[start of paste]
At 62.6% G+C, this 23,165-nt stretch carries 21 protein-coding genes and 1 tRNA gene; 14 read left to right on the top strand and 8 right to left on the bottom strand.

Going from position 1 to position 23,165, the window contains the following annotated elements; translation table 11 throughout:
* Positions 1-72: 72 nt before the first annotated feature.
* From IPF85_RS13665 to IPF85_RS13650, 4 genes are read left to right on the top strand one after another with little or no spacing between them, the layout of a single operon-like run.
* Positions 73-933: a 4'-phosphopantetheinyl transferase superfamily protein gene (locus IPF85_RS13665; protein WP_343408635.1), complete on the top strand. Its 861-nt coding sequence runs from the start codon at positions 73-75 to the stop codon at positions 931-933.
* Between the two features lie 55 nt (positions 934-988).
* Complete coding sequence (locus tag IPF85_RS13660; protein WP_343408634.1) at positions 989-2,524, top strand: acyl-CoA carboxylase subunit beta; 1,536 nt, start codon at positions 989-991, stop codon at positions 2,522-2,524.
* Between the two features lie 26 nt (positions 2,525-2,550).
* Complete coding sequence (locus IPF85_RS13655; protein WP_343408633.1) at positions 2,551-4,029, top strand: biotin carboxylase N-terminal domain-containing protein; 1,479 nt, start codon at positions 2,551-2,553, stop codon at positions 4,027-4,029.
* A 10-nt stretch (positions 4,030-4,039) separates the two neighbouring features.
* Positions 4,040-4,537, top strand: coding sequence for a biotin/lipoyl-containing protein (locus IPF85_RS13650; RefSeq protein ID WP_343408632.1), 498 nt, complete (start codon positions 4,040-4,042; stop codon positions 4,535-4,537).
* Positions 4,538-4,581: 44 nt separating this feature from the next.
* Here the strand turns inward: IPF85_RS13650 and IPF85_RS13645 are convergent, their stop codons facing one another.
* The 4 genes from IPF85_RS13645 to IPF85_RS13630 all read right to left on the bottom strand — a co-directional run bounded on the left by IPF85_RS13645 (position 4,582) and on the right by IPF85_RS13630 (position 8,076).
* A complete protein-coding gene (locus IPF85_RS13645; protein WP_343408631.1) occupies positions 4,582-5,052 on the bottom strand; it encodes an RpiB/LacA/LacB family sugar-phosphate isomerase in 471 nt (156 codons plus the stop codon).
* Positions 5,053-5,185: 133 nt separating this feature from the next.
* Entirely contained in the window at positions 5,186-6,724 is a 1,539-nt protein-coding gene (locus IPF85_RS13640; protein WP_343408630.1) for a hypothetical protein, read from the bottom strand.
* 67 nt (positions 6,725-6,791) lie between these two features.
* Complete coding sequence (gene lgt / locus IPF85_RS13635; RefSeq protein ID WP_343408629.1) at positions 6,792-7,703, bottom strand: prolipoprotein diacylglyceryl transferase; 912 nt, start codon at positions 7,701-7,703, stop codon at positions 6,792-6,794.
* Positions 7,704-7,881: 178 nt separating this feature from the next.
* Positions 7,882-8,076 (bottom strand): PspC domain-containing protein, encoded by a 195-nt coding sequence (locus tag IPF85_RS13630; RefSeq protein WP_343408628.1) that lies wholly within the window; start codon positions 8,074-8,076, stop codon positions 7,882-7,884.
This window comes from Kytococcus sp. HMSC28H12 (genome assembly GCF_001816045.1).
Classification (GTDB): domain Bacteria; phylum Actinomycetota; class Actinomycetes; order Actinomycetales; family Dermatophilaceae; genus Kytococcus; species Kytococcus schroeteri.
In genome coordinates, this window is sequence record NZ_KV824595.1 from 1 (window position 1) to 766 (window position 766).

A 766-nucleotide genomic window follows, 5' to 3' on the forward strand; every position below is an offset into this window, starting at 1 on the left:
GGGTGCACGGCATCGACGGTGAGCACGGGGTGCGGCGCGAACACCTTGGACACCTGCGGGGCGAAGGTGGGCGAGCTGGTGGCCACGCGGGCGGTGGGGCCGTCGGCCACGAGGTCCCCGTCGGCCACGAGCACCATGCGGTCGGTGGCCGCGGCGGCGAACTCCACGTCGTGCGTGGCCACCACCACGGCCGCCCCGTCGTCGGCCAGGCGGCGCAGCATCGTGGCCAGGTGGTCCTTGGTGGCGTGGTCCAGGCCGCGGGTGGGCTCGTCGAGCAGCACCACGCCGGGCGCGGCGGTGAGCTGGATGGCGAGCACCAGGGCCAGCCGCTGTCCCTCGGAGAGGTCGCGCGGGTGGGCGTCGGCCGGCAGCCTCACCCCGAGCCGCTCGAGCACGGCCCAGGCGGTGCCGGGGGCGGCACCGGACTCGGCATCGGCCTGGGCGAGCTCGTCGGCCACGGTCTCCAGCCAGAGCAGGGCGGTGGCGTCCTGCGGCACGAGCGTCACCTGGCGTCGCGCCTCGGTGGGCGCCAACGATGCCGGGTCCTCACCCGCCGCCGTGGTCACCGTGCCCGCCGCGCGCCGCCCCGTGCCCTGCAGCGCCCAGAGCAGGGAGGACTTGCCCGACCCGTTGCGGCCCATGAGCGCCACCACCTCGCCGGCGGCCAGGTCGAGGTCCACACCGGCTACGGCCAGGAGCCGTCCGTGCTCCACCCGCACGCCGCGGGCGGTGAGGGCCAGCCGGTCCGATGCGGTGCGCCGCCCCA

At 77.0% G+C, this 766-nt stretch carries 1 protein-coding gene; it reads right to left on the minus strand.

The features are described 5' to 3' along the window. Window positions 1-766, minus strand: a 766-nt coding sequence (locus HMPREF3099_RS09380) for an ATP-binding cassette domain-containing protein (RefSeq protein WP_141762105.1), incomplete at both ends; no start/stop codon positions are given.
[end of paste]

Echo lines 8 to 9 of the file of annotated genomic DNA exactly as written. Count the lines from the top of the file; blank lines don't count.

* Between the two features lie 26 nt (positions 2,525-2,550).
* Complete coding sequence (locus IPF85_RS13655; protein WP_343408633.1) at positions 2,551-4,029, top strand: biotin carboxylase N-terminal domain-containing protein; 1,479 nt, start codon at positions 2,551-2,553, stop codon at positions 4,027-4,029.